Thursday, April 17, 2014
Richard “Dick” Potvin took a sniper’s bullet in the head while serving in Korea, but he didn’t let that wound – doctors said he would never walk again – slow him down.
Richard Potvin with some of the young men he worked with at the Southern Maine Boxing Club.
Mr. Potvin taught himself to walk and earned the Purple Heart for his bravery, established a successful business in Old Orchard Beach, served 18 years as a Biddeford city councilor and mentored dozens of troubled youths through a boxing club he founded.
Mr. Potvin died Wednesday at St. Andre’s Health Care Facility in Biddeford. The long-time Biddeford resident was 83 years old.
His passion for living and helping others was extraordinary, said his daughter, Renee O’Neil of Biddeford.
“Just before he died, we had to tell him, ‘Dad, it’s okay to let go.’ It was in his nature to live,” O’Neil said.
After graduating in 1950 from the former St. Louis High School in Biddeford, Mr. Potvin became a boxer. He was so talented that he went undefeated and won the Amateur Maine State Golden Glove Welterweight Championship.
O’Neil said her father could have chosen to pursue a professional career in boxing but instead was drafted into the military and chose to serve in the Korean War.
He was assigned as a forward observer or Army scout, a job that his daughter said came with a short life expectancy. He was on a mission when he took off his helmet to wipe sweat from his brow and was shot in the head. He spent about a year recovering from his wound.
Though his doctors predicted he wouldn’t be able to walk again, he learned to on his own. He was awarded the Purple Heart for his bravery and was honorably discharged from the U.S. Army.
When he returned to the United States, Mr. Potvin went to work for York Bottling Company in Biddeford. He married Doris Cote on Jan. 2, 1956. His wife passed away in 2011.
After their marriage, Mr. Potvin went to work for Lane Construction as part of the company’s survey and civil engineering team. The job required extensive travel, but in the late 1960s, they returned to Biddeford to start a family. Mr. Potvin took a job as director of Biddeford’s Public Works Department.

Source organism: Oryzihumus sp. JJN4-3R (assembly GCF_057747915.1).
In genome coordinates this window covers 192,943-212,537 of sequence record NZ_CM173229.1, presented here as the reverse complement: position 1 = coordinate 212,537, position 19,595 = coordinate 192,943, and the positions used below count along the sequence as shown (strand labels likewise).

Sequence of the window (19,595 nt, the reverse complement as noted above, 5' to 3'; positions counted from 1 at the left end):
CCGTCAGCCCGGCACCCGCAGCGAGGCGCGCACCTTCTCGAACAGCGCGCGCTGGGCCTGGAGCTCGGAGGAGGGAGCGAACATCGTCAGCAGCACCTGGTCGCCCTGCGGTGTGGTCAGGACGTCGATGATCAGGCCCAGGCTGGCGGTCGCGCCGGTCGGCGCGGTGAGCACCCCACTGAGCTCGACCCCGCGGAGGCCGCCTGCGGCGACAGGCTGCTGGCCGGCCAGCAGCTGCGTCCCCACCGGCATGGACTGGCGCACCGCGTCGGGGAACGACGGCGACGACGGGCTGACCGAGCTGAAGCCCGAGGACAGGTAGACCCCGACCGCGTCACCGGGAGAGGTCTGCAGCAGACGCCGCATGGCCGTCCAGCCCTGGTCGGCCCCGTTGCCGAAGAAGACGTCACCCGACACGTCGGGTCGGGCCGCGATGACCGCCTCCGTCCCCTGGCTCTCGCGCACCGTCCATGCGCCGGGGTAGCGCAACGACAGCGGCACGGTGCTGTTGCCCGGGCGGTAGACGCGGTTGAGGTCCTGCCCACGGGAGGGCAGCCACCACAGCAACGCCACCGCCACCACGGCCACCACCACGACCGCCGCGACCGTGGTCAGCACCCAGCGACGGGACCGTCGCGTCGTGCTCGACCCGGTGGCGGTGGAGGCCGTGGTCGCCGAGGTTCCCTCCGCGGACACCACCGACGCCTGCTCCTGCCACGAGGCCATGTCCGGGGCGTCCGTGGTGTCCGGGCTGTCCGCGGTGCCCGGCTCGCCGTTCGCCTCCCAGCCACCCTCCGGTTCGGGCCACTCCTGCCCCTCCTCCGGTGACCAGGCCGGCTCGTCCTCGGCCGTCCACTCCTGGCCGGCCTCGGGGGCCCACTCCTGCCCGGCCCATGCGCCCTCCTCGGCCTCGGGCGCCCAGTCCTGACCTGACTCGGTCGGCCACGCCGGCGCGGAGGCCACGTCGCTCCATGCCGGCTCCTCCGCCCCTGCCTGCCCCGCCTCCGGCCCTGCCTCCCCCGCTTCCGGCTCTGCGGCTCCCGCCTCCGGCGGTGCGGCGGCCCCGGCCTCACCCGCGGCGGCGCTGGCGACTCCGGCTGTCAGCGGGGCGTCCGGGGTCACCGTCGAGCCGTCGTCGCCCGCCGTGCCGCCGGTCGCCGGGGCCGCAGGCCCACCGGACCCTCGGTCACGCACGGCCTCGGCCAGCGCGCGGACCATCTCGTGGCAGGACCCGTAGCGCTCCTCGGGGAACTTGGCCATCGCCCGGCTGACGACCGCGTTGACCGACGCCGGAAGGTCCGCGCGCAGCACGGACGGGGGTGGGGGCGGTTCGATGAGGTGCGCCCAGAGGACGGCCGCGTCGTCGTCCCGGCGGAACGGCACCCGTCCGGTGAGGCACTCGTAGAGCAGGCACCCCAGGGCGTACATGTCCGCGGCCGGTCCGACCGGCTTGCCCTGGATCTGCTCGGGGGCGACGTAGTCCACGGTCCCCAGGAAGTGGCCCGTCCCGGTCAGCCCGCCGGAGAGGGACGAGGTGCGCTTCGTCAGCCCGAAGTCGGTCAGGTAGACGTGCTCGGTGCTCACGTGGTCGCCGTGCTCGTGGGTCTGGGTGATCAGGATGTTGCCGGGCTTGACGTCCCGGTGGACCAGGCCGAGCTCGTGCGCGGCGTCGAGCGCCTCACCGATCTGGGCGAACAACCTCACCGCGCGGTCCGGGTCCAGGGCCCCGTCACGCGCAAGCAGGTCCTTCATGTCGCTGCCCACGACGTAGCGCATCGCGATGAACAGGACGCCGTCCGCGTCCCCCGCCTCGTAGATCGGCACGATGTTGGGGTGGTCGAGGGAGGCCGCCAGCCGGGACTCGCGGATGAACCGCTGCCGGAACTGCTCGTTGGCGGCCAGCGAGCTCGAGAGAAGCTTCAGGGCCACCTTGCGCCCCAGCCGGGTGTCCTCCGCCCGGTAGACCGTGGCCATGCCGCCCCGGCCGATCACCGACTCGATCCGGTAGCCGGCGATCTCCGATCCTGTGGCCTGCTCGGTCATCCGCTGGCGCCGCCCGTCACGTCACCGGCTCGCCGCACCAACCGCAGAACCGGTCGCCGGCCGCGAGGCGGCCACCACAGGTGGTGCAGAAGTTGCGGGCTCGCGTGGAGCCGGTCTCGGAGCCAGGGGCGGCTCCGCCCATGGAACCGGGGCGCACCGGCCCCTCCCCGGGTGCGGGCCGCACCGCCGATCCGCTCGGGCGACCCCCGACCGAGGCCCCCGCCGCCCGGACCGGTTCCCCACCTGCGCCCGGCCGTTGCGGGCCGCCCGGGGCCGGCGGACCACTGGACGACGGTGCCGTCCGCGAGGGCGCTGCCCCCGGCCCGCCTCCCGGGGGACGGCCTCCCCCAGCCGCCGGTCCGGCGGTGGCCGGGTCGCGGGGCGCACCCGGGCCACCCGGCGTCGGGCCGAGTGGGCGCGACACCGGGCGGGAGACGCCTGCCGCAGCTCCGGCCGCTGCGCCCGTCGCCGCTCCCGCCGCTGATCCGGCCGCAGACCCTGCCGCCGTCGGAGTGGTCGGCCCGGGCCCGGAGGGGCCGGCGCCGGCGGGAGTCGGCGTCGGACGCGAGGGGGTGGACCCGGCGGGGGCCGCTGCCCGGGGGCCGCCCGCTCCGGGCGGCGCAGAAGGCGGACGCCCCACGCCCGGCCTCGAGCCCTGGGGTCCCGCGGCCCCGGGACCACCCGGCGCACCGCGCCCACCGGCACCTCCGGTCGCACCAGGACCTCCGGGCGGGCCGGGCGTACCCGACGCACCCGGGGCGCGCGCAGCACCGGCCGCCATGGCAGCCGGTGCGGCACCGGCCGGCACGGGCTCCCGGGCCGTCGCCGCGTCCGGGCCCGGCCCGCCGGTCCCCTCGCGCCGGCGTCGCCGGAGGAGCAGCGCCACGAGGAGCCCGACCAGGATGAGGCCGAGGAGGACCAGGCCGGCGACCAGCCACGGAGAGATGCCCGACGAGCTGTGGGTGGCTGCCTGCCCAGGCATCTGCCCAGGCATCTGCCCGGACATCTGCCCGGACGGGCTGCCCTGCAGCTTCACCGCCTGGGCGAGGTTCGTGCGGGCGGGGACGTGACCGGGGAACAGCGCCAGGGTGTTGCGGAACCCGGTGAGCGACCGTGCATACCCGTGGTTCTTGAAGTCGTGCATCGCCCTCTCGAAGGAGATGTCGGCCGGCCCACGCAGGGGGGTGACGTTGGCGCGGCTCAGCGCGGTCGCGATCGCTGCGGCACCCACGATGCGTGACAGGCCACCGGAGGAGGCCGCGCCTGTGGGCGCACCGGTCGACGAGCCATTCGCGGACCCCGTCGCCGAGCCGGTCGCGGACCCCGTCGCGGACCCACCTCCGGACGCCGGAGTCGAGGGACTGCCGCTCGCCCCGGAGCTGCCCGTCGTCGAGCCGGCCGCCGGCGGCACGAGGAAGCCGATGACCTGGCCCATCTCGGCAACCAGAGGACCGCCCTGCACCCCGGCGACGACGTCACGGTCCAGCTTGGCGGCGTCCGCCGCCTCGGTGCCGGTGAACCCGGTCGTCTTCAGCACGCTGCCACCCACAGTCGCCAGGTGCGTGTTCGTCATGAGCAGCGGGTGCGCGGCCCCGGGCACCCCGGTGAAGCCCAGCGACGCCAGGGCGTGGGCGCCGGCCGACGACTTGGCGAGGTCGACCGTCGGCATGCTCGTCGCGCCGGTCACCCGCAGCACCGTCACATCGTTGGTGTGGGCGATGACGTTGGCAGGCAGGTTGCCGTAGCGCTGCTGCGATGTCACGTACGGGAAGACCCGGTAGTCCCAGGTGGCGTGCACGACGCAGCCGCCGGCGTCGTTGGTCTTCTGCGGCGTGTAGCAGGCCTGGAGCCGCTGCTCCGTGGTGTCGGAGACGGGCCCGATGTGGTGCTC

Mr. Potvin served in that position for two years. The couple decided to purchase a business and opened Potvin’s Market in Old Orchard Beach. They operated the store for 20 years.
“They spoke French. The Canadians (tourists) loved to go there. They made tons of friends,” O’Neil said. “Our family liked to call Old Orchard Beach our second home.”
In the 1970s, Mr. Potvin was elected to the Biddeford City Council. During his political career he became active in the Democratic Party.
He was invited by former Democratic President Jimmy Carter to join him at the White House for breakfast and he hosted Democratic presidential candidate Walter Mondale at his home in Biddeford during the 1984 presidential campaign.
He was also appointed Maine’s athletic commissioner and served under two governors. He also served as chairman for the New England Boxing Commission.
Despite his hectic professional and political life, Mr. Potvin never lost touch with helping young people and boxing.
“He loved kids and he recognized there was a need,” his daughter said. “He’d talk to the kids who he caught shoplifting in his store. But it wasn’t about punishing them. It was about mentoring and teaching them.”
He started to train his son and a few other kids in his garage. He later moved the group to the old Biddeford Junior High School building and several other locations before settling in the former Woolworth’s building off Main Street.
Single mothers would bring their sons to him for training.
“A lot of those kids didn’t have money or a father figure and a lot of them were fighting on the street. My father taught them discipline and gave them focus,” O’Neil said.
Today, the Southern Maine Boxing Club founded by Mr. Potvin is operated by his son, Jay Potvin of Saco.
O’Neil said her father inspired her as well. He supported her efforts to restore the City Theater, which had fallen into disrepair. She became active in the theater, serving as its business manager and on its board of directors.
“My father may not have gone to college but he was very smart when it came to dealing with people,” O’Neil said.
Staff Writer Dennis Hoey can be contacted at 791-6365 or at: